Not all NPU architectures can be application-configured and even if they can, the degree to which a supplier can fine-tune their NPU will vary extensively. Some can slightly optimize, while others, including Expedera, can modify almost every architectural building block. Chip architects will understand the needs of their device including its PPA and utilization targets and should explore to what degree the NPU supplier can adapt a solution to their needs.
Early AI deployments primarily used general-purpose public models. But as AI has evolved, so has the ability of OEMs to build customized models specific to their use case(s). These custom models may be based on public models, but more often are private or fully proprietary models. Customized models allow the OEMs to offer better performance and, thus a better user experience. However, with custom models comes the uncertainty of support. Further, custom models are often treated as ‘state secrets’ by the OEM, and so the chip architect needs to understand how flexible the NPU supplier (and their toolsets) are regarding ‘black box’ deployments. Can a general-purpose NPU support and run the model(s) efficiently? Or is application-configured the better approach?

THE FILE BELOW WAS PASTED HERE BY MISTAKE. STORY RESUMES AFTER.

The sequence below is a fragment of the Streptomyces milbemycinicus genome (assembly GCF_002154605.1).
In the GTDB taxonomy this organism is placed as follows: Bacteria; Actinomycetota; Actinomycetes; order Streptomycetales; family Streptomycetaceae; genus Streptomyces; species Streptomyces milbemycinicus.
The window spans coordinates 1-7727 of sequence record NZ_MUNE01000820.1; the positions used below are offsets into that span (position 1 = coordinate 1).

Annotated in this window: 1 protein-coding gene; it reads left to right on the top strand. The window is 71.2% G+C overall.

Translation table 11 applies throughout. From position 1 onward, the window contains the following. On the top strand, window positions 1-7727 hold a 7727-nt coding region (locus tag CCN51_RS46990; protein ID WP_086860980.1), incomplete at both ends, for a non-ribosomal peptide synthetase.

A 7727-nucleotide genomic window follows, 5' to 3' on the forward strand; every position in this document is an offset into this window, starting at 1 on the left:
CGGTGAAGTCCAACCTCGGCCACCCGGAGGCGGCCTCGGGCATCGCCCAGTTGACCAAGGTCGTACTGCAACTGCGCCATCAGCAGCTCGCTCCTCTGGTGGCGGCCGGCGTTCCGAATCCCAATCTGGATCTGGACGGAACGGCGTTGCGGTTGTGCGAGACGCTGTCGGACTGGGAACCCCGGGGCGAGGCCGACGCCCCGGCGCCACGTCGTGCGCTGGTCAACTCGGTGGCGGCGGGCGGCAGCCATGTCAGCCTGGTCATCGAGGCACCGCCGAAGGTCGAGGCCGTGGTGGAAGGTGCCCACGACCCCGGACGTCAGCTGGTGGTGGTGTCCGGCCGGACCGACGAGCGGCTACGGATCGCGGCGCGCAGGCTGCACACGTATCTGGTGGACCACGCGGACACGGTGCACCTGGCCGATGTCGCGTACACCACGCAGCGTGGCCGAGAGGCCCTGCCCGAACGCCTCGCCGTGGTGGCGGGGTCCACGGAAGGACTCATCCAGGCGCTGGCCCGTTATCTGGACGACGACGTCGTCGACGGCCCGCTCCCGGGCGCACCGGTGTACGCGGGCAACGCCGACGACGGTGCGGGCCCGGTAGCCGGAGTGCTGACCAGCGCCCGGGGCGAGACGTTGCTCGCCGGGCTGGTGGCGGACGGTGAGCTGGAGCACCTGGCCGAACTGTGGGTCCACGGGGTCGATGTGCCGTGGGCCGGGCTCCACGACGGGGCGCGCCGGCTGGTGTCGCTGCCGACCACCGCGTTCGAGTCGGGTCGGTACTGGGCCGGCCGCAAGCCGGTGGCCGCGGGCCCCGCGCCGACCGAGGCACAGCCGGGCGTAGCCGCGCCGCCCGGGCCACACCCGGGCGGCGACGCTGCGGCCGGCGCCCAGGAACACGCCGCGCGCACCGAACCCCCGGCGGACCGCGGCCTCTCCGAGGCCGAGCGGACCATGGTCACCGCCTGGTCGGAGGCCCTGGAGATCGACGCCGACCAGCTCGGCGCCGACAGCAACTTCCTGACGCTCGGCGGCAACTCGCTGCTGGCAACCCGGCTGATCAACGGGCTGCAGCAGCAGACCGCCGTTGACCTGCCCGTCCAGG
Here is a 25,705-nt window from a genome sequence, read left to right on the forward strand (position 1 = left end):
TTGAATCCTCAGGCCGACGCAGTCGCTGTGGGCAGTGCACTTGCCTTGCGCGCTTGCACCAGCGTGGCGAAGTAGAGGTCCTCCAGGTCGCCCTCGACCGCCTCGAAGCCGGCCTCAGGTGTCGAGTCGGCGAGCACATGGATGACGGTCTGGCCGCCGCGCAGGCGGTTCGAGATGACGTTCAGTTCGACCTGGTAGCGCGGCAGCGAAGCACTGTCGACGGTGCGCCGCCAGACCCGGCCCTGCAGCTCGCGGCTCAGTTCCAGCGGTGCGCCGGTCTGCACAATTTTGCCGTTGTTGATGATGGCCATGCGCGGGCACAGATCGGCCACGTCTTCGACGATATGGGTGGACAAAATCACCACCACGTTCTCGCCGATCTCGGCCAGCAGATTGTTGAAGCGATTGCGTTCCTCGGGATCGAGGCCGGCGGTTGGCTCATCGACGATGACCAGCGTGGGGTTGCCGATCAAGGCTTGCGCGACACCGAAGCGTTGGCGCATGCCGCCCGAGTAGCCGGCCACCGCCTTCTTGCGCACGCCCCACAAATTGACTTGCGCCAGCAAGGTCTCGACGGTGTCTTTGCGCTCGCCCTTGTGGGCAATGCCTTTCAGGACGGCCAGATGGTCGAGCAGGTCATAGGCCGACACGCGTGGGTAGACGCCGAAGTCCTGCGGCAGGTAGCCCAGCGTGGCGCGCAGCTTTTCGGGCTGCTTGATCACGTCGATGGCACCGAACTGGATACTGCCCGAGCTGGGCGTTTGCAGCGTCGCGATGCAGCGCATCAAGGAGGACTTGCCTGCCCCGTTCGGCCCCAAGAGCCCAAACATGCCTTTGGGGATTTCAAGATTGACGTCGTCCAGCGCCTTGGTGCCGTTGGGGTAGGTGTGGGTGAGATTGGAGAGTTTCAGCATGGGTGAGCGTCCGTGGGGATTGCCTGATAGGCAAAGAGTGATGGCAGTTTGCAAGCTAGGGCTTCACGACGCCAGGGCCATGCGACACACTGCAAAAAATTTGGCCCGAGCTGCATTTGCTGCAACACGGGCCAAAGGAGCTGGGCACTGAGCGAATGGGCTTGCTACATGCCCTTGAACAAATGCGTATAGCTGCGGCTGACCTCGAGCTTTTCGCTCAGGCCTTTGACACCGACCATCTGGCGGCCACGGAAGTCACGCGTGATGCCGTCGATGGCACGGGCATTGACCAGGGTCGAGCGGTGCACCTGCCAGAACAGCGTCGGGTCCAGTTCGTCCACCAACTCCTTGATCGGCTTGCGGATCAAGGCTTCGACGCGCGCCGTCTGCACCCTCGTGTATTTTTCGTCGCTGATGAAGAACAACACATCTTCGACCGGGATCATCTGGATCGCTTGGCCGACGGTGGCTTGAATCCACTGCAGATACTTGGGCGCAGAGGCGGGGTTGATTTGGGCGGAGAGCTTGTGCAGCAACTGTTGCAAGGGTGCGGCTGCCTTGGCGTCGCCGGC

Another consideration: does the NPU need to support multiple concurrent models? Long gone are the days of an NPU running just a single model; OEMs now require that NPUs efficiently run multiple models and often run them concurrently. Chip architects need to balance their model needs against the capabilities of the NPU and be sure that if they require concurrent model support, the NPU can do so in a deterministic, power- and memory-friendly manner.
No one can predict the future, but often chip architects are asked to do so. AI is evolving so fast that the networks and use cases envisioned for a chip architect’s product today will likely change over the product’s lifetime, and maybe even during the development of the product. Consequently, the chip architect needs to think about what degree of future-proofing will be needed in the product. Can a chosen NPU handle new networks? How does it do that? What if a network isn’t supported; can the NPU hand off layers or complete networks to a local CPU or GPU instead? Chip architects must also balance this with a hard look at their product—how long will it be in the market? How quickly are the target markets changing? What is their company’s appetite for new network support?